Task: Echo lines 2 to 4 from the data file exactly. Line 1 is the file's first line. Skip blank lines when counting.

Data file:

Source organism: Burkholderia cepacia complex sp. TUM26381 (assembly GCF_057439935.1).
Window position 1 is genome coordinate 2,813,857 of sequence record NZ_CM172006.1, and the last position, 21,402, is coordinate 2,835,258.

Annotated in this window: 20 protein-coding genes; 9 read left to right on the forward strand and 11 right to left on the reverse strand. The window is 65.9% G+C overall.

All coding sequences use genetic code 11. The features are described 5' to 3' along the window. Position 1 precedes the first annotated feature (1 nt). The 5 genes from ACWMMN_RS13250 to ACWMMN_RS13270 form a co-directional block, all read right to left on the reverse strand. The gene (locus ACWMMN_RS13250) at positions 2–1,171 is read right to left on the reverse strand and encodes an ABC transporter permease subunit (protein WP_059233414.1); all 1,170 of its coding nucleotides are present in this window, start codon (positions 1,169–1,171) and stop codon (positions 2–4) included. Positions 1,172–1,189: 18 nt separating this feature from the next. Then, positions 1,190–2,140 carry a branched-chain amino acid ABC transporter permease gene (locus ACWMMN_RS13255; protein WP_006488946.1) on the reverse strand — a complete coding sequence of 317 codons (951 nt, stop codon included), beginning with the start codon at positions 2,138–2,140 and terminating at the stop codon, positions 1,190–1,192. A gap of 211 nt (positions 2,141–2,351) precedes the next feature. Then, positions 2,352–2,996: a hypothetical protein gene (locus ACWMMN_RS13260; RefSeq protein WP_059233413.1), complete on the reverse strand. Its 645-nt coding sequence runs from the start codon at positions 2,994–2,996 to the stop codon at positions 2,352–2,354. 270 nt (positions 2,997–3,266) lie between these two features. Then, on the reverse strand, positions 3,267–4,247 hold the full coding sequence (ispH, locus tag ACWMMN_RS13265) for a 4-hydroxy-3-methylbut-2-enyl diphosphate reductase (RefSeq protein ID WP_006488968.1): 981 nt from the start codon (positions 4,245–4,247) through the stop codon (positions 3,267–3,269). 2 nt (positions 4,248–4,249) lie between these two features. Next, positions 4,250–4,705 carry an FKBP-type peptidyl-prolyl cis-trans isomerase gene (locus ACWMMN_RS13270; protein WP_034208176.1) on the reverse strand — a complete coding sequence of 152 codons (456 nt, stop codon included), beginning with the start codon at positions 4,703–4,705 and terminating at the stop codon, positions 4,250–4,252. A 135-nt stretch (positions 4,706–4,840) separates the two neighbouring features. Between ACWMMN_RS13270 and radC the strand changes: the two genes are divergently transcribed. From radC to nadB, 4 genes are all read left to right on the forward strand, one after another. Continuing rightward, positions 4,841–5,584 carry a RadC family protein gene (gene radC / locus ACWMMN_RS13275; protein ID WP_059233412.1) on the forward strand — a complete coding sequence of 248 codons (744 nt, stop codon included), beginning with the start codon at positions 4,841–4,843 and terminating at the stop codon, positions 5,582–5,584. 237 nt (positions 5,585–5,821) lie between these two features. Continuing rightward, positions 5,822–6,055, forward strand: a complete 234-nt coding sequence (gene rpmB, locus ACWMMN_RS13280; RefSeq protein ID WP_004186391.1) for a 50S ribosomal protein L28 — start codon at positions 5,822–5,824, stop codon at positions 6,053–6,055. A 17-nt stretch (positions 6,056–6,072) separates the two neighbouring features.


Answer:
Window position 1 is genome coordinate 2,813,857 of sequence record NZ_CM172006.1, and the last position, 21,402, is coordinate 2,835,258.

Annotated in this window: 20 protein-coding genes; 9 read left to right on the forward strand and 11 right to left on the reverse strand. The window is 65.9% G+C overall.

All coding sequences use genetic code 11. The features are described 5' to 3' along the window. Position 1 precedes the first annotated feature (1 nt). The 5 genes from ACWMMN_RS13250 to ACWMMN_RS13270 form a co-directional block, all read right to left on the reverse strand. The gene (locus ACWMMN_RS13250) at positions 2–1,171 is read right to left on the reverse strand and encodes an ABC transporter permease subunit (protein WP_059233414.1); all 1,170 of its coding nucleotides are present in this window, start codon (positions 1,169–1,171) and stop codon (positions 2–4) included. Positions 1,172–1,189: 18 nt separating this feature from the next. Then, positions 1,190–2,140 carry a branched-chain amino acid ABC transporter permease gene (locus ACWMMN_RS13255; protein WP_006488946.1) on the reverse strand — a complete coding sequence of 317 codons (951 nt, stop codon included), beginning with the start codon at positions 2,138–2,140 and terminating at the stop codon, positions 1,190–1,192. A gap of 211 nt (positions 2,141–2,351) precedes the next feature. Then, positions 2,352–2,996: a hypothetical protein gene (locus ACWMMN_RS13260; RefSeq protein WP_059233413.1), complete on the reverse strand. Its 645-nt coding sequence runs from the start codon at positions 2,994–2,996 to the stop codon at positions 2,352–2,354. 270 nt (positions 2,997–3,266) lie between these two features. Then, on the reverse strand, positions 3,267–4,247 hold the full coding sequence (ispH, locus tag ACWMMN_RS13265) for a 4-hydroxy-3-methylbut-2-enyl diphosphate reductase (RefSeq protein ID WP_006488968.1): 981 nt from the start codon (positions 4,245–4,247) through the stop codon (positions 3,267–3,269). 2 nt (positions 4,248–4,249) lie between these two features. Next, positions 4,250–4,705 carry an FKBP-type peptidyl-prolyl cis-trans isomerase gene (locus ACWMMN_RS13270; protein WP_034208176.1) on the reverse strand — a complete coding sequence of 152 codons (456 nt, stop codon included), beginning with the start codon at positions 4,703–4,705 and terminating at the stop codon, positions 4,250–4,252. A 135-nt stretch (positions 4,706–4,840) separates the two neighbouring features. Between ACWMMN_RS13270 and radC the strand changes: the two genes are divergently transcribed. From radC to nadB, 4 genes are all read left to right on the forward strand, one after another. Continuing rightward, positions 4,841–5,584 carry a RadC family protein gene (gene radC / locus ACWMMN_RS13275; protein ID WP_059233412.1) on the forward strand — a complete coding sequence of 248 codons (744 nt, stop codon included), beginning with the start codon at positions 4,841–4,843 and terminating at the stop codon, positions 5,582–5,584. 237 nt (positions 5,585–5,821) lie between these two features. Continuing rightward, positions 5,822–6,055, forward strand: a complete 234-nt coding sequence (gene rpmB, locus ACWMMN_RS13280; RefSeq protein ID WP_004186391.1) for a 50S ribosomal protein L28 — start codon at positions 5,822–5,824, stop codon at positions 6,053–6,055. A 17-nt stretch (positions 6,056–6,072) separates the two neighbouring features.